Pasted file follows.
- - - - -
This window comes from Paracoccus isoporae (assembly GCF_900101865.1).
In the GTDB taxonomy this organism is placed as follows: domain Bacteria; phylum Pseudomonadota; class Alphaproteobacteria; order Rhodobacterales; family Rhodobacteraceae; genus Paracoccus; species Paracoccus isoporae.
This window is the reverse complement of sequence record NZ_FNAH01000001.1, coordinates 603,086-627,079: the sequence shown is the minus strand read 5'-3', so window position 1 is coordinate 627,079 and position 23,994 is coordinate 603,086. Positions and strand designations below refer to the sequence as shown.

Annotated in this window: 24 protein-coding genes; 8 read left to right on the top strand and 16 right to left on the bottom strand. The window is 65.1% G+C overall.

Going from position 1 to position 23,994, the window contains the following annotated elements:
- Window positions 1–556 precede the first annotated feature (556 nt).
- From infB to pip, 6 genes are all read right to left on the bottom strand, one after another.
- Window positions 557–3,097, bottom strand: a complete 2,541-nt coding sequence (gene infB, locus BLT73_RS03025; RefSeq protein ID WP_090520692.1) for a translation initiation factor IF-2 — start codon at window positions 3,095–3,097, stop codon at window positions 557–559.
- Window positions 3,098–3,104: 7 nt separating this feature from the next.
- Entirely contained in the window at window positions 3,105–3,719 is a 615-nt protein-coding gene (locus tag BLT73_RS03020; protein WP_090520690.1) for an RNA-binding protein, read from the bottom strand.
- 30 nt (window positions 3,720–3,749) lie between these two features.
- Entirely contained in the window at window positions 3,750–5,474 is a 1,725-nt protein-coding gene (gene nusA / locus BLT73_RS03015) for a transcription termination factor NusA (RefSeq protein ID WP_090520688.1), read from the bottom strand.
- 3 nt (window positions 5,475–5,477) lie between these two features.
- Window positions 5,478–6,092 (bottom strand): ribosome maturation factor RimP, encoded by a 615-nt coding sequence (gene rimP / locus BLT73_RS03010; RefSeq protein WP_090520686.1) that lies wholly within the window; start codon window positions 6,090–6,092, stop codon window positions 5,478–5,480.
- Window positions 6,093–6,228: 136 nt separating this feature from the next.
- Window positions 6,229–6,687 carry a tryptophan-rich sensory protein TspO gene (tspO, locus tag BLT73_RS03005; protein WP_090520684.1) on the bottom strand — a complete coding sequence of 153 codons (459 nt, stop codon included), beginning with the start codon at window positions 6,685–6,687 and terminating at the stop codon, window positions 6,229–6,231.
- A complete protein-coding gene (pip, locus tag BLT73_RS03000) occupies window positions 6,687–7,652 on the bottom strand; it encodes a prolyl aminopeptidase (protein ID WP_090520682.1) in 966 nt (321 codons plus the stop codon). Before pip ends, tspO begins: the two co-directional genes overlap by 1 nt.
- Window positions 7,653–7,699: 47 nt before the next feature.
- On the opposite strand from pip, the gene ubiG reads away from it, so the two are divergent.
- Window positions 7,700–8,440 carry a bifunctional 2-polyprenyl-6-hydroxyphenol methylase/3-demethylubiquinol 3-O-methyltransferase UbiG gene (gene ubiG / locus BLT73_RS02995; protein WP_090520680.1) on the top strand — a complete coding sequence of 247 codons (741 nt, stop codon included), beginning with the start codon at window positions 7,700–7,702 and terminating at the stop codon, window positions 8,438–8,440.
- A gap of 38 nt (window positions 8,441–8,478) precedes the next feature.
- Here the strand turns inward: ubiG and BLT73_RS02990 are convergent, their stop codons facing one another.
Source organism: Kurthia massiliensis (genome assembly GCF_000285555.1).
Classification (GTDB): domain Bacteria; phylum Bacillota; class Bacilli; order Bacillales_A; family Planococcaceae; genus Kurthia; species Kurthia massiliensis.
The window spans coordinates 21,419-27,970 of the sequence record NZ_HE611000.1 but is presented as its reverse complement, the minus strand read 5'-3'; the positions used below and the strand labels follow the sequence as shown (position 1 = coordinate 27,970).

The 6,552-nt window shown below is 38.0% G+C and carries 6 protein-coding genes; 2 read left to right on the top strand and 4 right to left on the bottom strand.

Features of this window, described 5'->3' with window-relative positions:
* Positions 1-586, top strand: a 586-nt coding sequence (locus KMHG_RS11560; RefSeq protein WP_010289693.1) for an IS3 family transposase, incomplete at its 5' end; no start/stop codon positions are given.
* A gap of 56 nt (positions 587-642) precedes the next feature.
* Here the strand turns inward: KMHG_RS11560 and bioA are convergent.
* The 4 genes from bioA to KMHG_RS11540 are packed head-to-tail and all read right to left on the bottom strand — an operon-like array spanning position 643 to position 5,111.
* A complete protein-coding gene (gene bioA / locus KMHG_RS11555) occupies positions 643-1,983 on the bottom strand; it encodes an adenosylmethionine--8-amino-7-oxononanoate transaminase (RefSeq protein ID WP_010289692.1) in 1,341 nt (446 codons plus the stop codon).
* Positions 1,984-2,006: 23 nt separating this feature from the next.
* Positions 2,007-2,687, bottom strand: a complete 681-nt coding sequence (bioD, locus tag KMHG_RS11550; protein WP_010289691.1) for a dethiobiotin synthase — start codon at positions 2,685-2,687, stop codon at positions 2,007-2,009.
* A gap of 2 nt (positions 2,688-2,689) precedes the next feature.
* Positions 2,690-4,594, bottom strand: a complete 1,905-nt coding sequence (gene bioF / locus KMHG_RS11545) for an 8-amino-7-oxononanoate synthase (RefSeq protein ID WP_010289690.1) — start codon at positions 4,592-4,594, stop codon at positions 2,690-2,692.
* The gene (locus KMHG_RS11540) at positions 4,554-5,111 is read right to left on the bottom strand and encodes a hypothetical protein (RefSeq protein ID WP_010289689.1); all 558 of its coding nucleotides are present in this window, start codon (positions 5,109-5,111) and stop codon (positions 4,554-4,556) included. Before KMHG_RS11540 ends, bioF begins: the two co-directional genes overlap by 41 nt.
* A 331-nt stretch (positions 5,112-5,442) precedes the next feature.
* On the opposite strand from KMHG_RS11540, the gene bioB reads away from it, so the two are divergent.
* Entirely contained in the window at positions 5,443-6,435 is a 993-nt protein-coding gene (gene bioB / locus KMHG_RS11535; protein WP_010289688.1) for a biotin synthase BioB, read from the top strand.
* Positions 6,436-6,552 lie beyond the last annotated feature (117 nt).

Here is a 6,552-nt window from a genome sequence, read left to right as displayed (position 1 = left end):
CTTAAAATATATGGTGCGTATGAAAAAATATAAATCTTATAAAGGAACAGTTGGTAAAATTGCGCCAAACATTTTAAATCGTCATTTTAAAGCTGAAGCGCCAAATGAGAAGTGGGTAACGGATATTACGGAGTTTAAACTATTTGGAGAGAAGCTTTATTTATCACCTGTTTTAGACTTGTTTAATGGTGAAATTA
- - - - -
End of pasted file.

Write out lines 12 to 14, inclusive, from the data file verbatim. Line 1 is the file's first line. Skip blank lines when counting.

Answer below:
- Entirely contained in the window at window positions 3,750–5,474 is a 1,725-nt protein-coding gene (gene nusA / locus BLT73_RS03015) for a transcription termination factor NusA (RefSeq protein ID WP_090520688.1), read from the bottom strand.
- 3 nt (window positions 5,475–5,477) lie between these two features.
- Window positions 5,478–6,092 (bottom strand): ribosome maturation factor RimP, encoded by a 615-nt coding sequence (gene rimP / locus BLT73_RS03010; RefSeq protein WP_090520686.1) that lies wholly within the window; start codon window positions 6,090–6,092, stop codon window positions 5,478–5,480.